I squealed in the research room of the National Archives. Yes, squealed. Stood up, bounced on my toes, waved my hands, and went, “Eeepppp!” Nobody turned around, stared, or said a thing to me. I guess this must be a regular occurrence. Before I get to the reason I yelped, I should let you know a little about how I got there.
Through careful planning, and in conjunction with my mother-in-law’s visit, I was able to spend two days at the National Archives in Washington, D.C. I was giddy, excited, and scared, all at one time. So many questions, so many possible answers, and they were just a few files away. I had my bearings within an hour, but there were still moments of: oh, wow, look at all that information!
After passing though security and getting my research card, I dug right in on requesting records. I prepped for the trip by printing out the index images for the Civil War Veterans I wanted to look at, as well as printing out as much information as I could on the two ancestors from the War of 1812 I wanted to find. The librarians were extremely patient and very nice. They kindly helped me, answered my questions, and didn’t laugh when I dropped the microfilm roll and watched it roll down the aisle.
This trip I did a shotgun approach on my relatives. I chose nine records from my family and my husband’s family to begin poking around. My husband reminded me that if I have to go back we can arrange the time and not to get too frantic; it is only an hour, or four, away depending on I-95 traffic. Out of the nine files I requested to see, one was returned. That still left me with eight files to look at, and two of them were several inches thick!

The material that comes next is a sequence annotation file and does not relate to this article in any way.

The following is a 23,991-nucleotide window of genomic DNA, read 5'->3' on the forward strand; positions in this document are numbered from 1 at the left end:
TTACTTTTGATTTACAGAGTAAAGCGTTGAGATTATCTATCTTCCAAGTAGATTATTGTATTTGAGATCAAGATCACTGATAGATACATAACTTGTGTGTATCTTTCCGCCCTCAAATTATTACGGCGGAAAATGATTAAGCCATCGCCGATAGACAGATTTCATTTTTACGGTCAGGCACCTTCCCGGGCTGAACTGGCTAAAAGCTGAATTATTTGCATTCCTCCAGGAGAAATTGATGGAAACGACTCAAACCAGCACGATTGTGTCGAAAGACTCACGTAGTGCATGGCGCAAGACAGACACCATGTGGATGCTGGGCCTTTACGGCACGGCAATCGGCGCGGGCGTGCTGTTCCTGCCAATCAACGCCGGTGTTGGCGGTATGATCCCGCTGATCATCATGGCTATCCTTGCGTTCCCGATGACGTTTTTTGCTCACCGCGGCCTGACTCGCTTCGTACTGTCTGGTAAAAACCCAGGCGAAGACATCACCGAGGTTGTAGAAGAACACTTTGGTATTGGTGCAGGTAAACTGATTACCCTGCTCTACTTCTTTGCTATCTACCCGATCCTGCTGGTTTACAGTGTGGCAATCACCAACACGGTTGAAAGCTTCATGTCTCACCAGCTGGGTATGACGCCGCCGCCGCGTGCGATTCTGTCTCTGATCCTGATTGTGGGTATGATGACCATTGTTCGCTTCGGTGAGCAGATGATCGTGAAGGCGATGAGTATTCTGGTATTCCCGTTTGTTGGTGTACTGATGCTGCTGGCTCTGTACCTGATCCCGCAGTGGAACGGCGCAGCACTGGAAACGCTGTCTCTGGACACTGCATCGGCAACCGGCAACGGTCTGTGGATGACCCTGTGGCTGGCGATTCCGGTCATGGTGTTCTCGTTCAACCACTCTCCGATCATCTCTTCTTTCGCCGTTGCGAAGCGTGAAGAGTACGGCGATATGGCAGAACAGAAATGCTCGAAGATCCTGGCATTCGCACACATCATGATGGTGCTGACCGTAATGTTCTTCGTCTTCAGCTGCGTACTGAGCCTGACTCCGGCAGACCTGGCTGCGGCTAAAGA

It is going to take me a while to get through all of this information. I took digital images of each page in each file: up near 1,000 images in total. Before I took the pictures, I visually scanned each document for information. Each one held amazing clues to my ancestor’s lives. For example: death causes, names of family members, dates of births and deaths, places they lived, and the real reason my husband’s second-great-grandfather changed his name.
The one file request that was returned to me was for Frances Marion Bline. I had the card and wrote down the numbers, but still they couldn’t find him. Lucky for me, I asked for help from a staff member who was just as bugged as I was by not being able to find my ancestor’s record. After a call to his boss, resulting in her taking trip into the stacks, I got some not-so-good news. His rejected pension application file was destroyed sometime in the past before the decision was made to keep all rejected applications. I was bummed, but you know, not everything can go perfectly, right?
Oh, and I bet you want to know why I squealed? I found a copy of a tin-type for Harry Coad, my husband’s 2nd great-grandfather; yes, the rare photograph that turns up periodically in the pension files. My mother-in-law was there with me when I found it, and I thought she was going to squeal too. It was like my very own “Who Do You Think You Are?” moment! More on dear ole’ Harry coming up in a future post.
Photo from the Library of Congress
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